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Please be aware that this old REACH registration data factsheet is no longer maintained; it remains frozen as of 19th May 2023.

The new ECHA CHEM database has been released by ECHA, and it now contains all REACH registration data. There are more details on the transition of ECHA's published data to ECHA CHEM here.

Diss Factsheets

Administrative data

epidemiological data
Type of information:
experimental study
Adequacy of study:
supporting study
2 (reliable with restrictions)
Rationale for reliability incl. deficiencies:
other: Acceptable, well documented publication.

Data source

Reference Type:
Olfactory Function in Chemical Workers Exposed to Acrylate and Methacrylate Vapors.
Schwartz BS et al.
Bibliographic source:
Am. J. Public Health. 79: 613-618

Materials and methods

Study type:
other: cross sectional study and case control
Endpoint addressed:
respiratory irritation
Principles of method if other than guideline:
An investigation of the olfactory function of 731 workers at a chemical facility which manufactures acrylate and methacrylates was undertaken using a standardized quantitative test.
GLP compliance:

Test material

Constituent 1
Chemical structure
Reference substance name:
Butyl acrylate
EC Number:
EC Name:
Butyl acrylate
Cas Number:
Molecular formula:
butyl prop-2-enoate
Test material form:
other: liquid


Type of population:
Details on study design:
Study Population:
The study population consisted of all employees at a large manufacturing facility of the Rohm and Haas Company. The plant employs 909 workers in a variety of job activities and manufactures a number of chemicals, including acrylic acid and a variety of acrylates and methacrylates (especially ethyl acrylate, butyl acrylate, and methyl methacrylate).

Data Collection:
The testing consisted of administrating the University of Pennsylvania Smell Identification Test (UPSIT), a questionnaire contained within the UPSIT, and a brief questionnaire to obtain shift and job information. The test questionnaire obtained information on these study variables: age, gender, ethnic group, smoking history and dose, educational level, history of medical problems (self-reported problems which required treatment), history of smell or taste dysfunction, current medications, and work shift information.

Study Design:
A cross-sectional (prevalence) study of olfactory function in chemical workers was undertaken which considered only current jobs and exposures. In addition a nested case-control study was performed to assess the cumulative effects of the chemicals of interest on olfactory function.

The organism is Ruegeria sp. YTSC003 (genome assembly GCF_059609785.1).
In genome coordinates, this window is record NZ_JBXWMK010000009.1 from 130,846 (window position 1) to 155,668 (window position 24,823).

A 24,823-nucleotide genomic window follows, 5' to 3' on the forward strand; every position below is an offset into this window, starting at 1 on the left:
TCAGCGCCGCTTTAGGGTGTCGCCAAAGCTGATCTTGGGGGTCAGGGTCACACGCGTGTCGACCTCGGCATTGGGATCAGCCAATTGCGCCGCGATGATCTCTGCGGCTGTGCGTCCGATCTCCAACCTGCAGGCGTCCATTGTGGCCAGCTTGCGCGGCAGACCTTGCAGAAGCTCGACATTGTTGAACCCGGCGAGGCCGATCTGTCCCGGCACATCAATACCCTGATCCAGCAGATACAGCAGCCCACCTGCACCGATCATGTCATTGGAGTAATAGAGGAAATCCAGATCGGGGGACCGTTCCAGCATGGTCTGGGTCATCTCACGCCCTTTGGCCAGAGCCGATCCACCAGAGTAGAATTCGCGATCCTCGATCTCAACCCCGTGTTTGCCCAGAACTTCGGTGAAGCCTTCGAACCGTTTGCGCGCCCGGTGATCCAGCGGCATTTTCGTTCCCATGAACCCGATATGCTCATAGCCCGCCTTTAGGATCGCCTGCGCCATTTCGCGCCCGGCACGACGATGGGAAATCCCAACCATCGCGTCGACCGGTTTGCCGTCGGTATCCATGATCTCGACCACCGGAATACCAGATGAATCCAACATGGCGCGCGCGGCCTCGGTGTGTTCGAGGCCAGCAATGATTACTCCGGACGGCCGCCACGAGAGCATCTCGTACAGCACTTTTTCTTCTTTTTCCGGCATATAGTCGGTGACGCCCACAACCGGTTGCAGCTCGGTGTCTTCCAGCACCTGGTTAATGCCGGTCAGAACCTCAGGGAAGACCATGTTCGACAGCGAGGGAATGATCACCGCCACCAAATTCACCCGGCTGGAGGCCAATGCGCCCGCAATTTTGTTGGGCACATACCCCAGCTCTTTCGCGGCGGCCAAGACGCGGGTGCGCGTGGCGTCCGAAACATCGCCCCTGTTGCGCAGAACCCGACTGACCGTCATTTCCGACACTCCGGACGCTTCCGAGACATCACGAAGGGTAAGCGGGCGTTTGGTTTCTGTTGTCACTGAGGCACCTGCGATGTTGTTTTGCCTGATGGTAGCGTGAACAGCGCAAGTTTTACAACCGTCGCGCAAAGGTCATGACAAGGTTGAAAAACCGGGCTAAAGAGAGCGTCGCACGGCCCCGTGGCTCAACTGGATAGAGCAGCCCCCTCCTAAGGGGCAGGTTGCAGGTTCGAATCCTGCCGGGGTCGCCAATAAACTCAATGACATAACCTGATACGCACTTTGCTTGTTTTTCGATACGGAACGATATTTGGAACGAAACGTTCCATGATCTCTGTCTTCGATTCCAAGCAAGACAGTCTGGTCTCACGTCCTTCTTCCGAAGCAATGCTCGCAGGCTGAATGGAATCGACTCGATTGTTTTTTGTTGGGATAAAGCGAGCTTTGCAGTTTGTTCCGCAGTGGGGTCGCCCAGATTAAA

Details on exposure:
In the cross-sectional study, workers were classified into one of four exposure categories based on current job only:
• no significant chemical exposures (N = 319),
• exposure to chemicals other than acrylic acid. Methacrylic acid, acrylates or methacrylates (N = 193),
• exposure to lower levels of acrylic acid, methacrylic acid, acrylates, or methacrylates (N = 164) and
• exposure to higher levels of acrylic acid, methacrylic acid, acrylates, or methacrylates (N = 55).

In the case-control study, exposure was studied in three ways:
• Exposure expressed as "never" or "ever" employed in job category 3 or 4 above for at least six weeks,
• the total duration of employment at the plant analyzed as a continuous variable; and
• a cumulative exposure score for each worker analyzed as a continuous variable. The cumulative score was calculated by classifying each job title the worker ever held into one of the four exposure categories outlined above, multiplying the duration of time employed in each job title by the score for that job title and adding these for all job titles ever held at the plant. The first two categories-no exposure and other chemical exposure-were assigned a score of zero, the lower acrylate/methacrylate category a score of one, and the higher acrylate/methacrylate category a score of two.
Statistical methods:
Data analysis was performed on a microcomputer with the BMDP Statistical Software program.

Results and discussion

In a cross-sectional analysis of the data, no associations of chemical exposure with olfactory test scores were observed.

A nested case control study revealed elevated crude exposure odds ratios (95% confidence interval) of 2.0 for all workers and 6.0 for workers who never smoked cigarettes. Logistic regression analysis adjusting for multiple confounders revealed exposure odds ratios of 3.8 and 13.5 in these same groups, respectively, and a dose response relationship between olfactory dysfunction and cumulative exposure scores-semi-quantitative indices of lifetime exposure to the acrylates.

Any other information on results incl. tables

The data revealed decreasing exposure odds ratios with increasing duration since last exposure to these chemicals suggesting that the effects may be reversible.

Applicant's summary and conclusion